"FATE PRESTO" (“Act fast" or "Act now”) was the headline in Il Sole 24 Ore back in November 2011, when Silvio Berlusconi had to step down due to the increasingly desperate economic situation of Italy. Such a headline had also been used in 1980, after a terrible earthquake struck the country. But now in 2013, nearly a year and a half after a technical government was appointed to rescue Italy from a possible “Greek scenario”, the SOS appeal has never been as urgent.
Italy today is paralysed. 45 days after the elections it still does not have a government. The de facto agreement is to first vote for a new head of state, then the government (or the new president could call for new elections). In the meantime there is a prorogatio of Monti, a scenario that none of the three main blocs (Democratic Party, People of Freedom and Five Stars Movement) wanted, with 10 "sages" trying to find agreement on economic and institutional reforms. A stalemate, a total paralysis.
The vice-president of the European Commission, Olli Rehn, who recently met Monti to discuss late payments, reminded us that “The accelerated repayment of commercial debt to Italian enterprises it as a matter of utmost urgency.” This is especially pertinent considering that Italy's economic problems are related to a long-term loss of competitiveness and excessively tight financing conditions for households and enterprises. In order to overcome both its political and economical gridlock, the country needs to submit a stability programme this month. Monti's government has already unlocked €40 billion of commercial debt for Italian enterprises (I wonder why this was not done sooner - of course we had to convince our European partners that we are credible in order to be given some flexibility over the stability pact, but this has become a crucial issue only in the last weeks. Why?). It is also not clear precisely how much money the state owes to enterprises. Official figures say €70 billion, but everyday we have a lottery of numbers: 90, 100, 120 billion. This is not acceptable. At such a crucial time there is no sense of urgency.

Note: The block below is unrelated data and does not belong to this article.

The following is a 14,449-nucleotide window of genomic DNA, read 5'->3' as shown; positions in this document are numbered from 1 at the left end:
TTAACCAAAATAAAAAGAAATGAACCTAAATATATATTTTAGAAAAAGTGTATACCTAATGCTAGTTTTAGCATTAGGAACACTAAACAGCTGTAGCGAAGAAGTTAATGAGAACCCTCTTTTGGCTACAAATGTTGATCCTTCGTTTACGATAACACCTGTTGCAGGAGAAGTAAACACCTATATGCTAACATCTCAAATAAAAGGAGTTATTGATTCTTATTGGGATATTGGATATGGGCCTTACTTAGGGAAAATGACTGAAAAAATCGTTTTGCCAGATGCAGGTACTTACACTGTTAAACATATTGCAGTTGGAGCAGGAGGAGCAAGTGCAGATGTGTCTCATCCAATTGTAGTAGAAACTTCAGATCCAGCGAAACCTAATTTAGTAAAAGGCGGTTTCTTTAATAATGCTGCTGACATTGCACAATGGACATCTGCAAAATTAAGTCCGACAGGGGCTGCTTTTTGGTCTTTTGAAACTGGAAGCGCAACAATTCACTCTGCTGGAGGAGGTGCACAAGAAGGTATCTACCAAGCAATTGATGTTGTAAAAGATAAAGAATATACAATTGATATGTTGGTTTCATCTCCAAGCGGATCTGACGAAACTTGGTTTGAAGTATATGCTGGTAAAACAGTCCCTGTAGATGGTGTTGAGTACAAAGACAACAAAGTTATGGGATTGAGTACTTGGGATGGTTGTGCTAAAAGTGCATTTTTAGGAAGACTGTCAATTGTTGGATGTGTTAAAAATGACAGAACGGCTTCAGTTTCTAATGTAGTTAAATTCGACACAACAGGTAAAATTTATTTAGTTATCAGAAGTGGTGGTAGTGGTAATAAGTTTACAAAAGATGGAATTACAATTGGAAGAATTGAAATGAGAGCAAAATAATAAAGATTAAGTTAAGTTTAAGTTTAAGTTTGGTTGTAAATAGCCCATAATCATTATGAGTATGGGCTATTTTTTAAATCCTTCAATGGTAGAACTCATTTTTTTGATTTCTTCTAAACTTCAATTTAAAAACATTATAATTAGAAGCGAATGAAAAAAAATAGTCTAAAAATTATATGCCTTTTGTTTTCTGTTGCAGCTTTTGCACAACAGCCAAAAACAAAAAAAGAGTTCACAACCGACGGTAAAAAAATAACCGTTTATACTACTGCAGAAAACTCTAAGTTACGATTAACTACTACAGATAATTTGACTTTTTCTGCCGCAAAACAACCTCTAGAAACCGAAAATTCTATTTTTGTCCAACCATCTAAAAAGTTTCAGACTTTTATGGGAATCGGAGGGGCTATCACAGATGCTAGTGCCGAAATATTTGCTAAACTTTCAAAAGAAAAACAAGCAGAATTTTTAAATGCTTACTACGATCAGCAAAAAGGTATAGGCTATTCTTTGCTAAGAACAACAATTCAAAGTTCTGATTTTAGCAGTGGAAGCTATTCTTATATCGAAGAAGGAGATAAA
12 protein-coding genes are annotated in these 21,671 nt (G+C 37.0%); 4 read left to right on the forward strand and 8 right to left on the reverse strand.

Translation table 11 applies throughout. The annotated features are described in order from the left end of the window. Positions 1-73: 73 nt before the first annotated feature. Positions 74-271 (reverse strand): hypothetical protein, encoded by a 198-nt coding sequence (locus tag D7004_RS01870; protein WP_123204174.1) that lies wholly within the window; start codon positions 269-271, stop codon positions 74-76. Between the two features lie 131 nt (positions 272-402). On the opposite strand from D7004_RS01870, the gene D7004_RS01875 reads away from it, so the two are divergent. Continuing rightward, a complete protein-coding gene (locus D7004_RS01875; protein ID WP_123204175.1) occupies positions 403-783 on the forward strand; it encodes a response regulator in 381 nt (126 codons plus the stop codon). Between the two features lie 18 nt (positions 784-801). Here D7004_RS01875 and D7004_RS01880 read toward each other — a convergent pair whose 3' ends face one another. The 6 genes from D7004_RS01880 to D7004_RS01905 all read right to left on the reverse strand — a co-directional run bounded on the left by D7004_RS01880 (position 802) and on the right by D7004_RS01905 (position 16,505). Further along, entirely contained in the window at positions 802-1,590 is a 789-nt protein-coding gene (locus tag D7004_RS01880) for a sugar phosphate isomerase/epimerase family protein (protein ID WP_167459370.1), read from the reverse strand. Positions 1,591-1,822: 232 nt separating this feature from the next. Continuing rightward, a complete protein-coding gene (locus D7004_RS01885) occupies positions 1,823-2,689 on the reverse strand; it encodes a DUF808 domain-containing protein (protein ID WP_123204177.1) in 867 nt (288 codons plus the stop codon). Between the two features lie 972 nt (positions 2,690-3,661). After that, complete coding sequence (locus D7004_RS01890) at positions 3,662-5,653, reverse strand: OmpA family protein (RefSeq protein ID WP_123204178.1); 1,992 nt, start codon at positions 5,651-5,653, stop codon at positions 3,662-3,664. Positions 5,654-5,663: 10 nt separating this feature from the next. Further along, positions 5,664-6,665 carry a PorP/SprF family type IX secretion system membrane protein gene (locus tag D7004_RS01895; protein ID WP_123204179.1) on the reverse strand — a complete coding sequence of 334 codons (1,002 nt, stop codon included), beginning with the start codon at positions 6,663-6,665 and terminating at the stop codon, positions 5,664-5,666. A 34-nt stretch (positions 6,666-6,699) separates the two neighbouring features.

What worries is that the foreseeable scenario is that the country’s political crisis could drag on for at least several more weeks, being inextricably tied up with the vote for a successor to President Napolitano. Instead of overcoming divisions, political forces continue to disagree about everything, ranging from the next possible candidate for the presidency, to reforms, to the cost of coffee for parliamentarians at the Chambers cafes.
The head of state's decision to delegate an agreement on economic and institutional reforms to ten (all male) sages, perhaps in a desperate attempt to find a solution to disagreements between all the parties, turned out to be a way to postpone the creation of a government, concrete reforms, and urgent measures. Italian history shows us that these kind of commissions do not work. They also do not represent current Italian society (most of the members of the last two commissions of these sages have been male, and with few exceptions have been involved in traditional politics for the past 20 years).
The other option President Napolitano had considered was to end his mandate one month earlier in order to allow a new elected head of state to call for new elections. (According to the Italian constitution the president may not dissolve one or both houses of parliament during the final six months of the presidential term.) He decided not to resign thanks to pressure both from Europe, especially from ECB’s president Mario Draghi, and from the US. Everyone is terrified of the economic consequences such a resignation could provoke. Napolitano, once again, carried the unbearable gridlock on his shoulders for the sake of the country. The same cannot be said of the political parties.
Clearly the personal interests of the parties are being given precedence over the common good of Italy. The election resulted in three main blocs, none of which had enough support in parliament to govern alone. While the country is sinking, the Five Star Movement has decided that their tsunami has to dismantle the entire system (their target is currently politics, but I am willing to bet that soon the business community will be affected, followed perhaps by the media). Grillo said clearly that he is aiming at 100 percent of the electorate, but if new elections come into play Berlusconi could make it through for the fifth time.
The centre-left Democratic Party, which internally is going through particularly difficult times, will change leadership. The "natural" candidate would be Matteo Renzi, who has already started his campaign. Renzi, 38, lost to Bersani in the Democratic Party primary elections last December. The mayor of Florence is young and ambitious, but has political experience and strong communication skills (for twenty years such skills have been monopolised by Berlusconi). He is perceived as a potential game-changer who could win back votes from the Five Star Movement , as well as the centre right. It remains to be seen whether Renzi would indeed be a real innovator - after all Berlusconi arrived in 1994 after another tsunami (Mani Pulite), so I would be very careful in giving anyone a Messianic role. But certainly I agree with him that Italy is wasting precious time. Enterprises are shutting down, financial troubles are driving people to suicide, and in response the politicians are postponing the difficult decisions.
The boat is sinking. We don't need commissions of sages; we just need wise, concrete decisions now. Time has run out.
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